FACES OF THE BOOM: Family back together in Watford CityJake Walters spent about half of 2012 commuting from southern California to Watford City, sleeping on the floor of an RV and video chatting with his young family back home. Being separated from his family for weeks at a time was tough, so he jumped at the chance to move his family to North Dakota and work in Watford City full time.
By: Amy Dalrymple, Grand Forks Herald
WATFORD CITY, N.D. – Jake Walters spent about half of 2012 commuting from southern California to Watford City, sleeping on the floor of an RV and video chatting with his young family back home.
Being separated from his family for weeks at a time was tough, so he jumped at the chance to move his family to North Dakota and work in Watford City full time.
His wife, Katie, visited Watford City in October and by Thanksgiving they were moving into a single-wide trailer with kids Julia, 7, and Drew, 4.
“This is such a great community and is really focused on families,” Katie said.
Jake and Katie, who work in residential construction, were laid off from their jobs in 2009. They lived in La Quinta, Calif., in Riverside County, one of the hardest-hit foreclosure spots in the country.
They now work as independent contractors for Bakken Housing Partners to manage two major developments in Watford City – Fox Hills Village and Wolf Run Village.
The timing of the job opportunity worked out perfectly for the family. They were in over their heads with their mortgage in California and considering moving in with family in Florida.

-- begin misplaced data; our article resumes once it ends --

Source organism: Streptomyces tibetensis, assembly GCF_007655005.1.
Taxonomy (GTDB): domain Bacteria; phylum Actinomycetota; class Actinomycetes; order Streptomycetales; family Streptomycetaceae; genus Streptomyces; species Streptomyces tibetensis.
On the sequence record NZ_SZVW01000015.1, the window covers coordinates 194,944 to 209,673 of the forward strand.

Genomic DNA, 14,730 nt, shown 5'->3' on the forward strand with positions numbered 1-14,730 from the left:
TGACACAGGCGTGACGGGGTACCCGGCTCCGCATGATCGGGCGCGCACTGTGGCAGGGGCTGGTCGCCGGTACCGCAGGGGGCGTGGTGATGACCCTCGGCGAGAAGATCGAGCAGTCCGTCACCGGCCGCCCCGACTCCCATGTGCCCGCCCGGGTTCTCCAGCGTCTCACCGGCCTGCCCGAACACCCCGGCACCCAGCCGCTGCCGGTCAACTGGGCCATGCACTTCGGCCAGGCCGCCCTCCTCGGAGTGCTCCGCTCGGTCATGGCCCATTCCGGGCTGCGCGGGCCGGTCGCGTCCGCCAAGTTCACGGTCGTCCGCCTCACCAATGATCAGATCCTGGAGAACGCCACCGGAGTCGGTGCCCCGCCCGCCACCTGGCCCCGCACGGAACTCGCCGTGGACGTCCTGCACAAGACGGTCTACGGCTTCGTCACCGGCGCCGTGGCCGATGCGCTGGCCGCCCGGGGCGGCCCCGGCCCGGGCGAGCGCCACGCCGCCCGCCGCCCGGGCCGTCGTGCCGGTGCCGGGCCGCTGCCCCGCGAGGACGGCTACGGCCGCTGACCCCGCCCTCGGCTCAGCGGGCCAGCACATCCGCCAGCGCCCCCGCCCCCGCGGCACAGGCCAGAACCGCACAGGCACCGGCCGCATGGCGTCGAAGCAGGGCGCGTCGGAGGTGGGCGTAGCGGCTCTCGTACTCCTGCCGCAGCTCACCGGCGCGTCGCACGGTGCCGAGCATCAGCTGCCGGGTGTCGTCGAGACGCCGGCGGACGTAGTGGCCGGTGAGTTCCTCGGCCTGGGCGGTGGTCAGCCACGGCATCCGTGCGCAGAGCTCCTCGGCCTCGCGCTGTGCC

The difference between their former home and the booming economy of Watford City is dramatic, Katie said.
“Visiting this place, it’s a completely different universe from the rest of the country,” Katie said.
But the housing shortage in North Dakota requires many families to be separated. While flying back and forth to California, Jake met a lot of other dads who were away from their families, including one who spent his first Christmas at home in five years.
That gives the couple personal motivation to work hard at getting the housing projects completed.
They’re particularly excited about the Wolf Run Village project, which will provide affordable housing for teachers, law enforcement, city employees and other public service employees. The project includes Wolf Pup Day Care, which will add an additional 150 child care spots for Watford City, addressing a day care shortage that the family knows about firsthand.
Drew is only able to attend preschool for a half day, twice a week, and has to be in a class with kids who are a year younger. The family is eager for him to get into child care and have more opportunities for socialization.
For daughter Julia, she has about 17 kids in her class in Watford City, compared to about 30 in California.
“She’s getting a much better education here,” Katie said.
The family lives in a trailer their employer provides, which is also their office. The kids now share a bedroom and once a month they have two colleagues who stay with them.
But they’re happy to make the best of it, and they’re enjoying experiencing a new climate.
“I like it because we get to go sledding and make snowmen,” Julia said.
In just a few months, the family knows more people in Watford City than they did in La Quinta after living there for eight years.
“Everybody in this town is super friendly, willing to help,” Katie said.
Dalrymple is a Forum News Service reporter stationed in the Oil Patch. She can be reached at email@example.com or (701) 580-6890.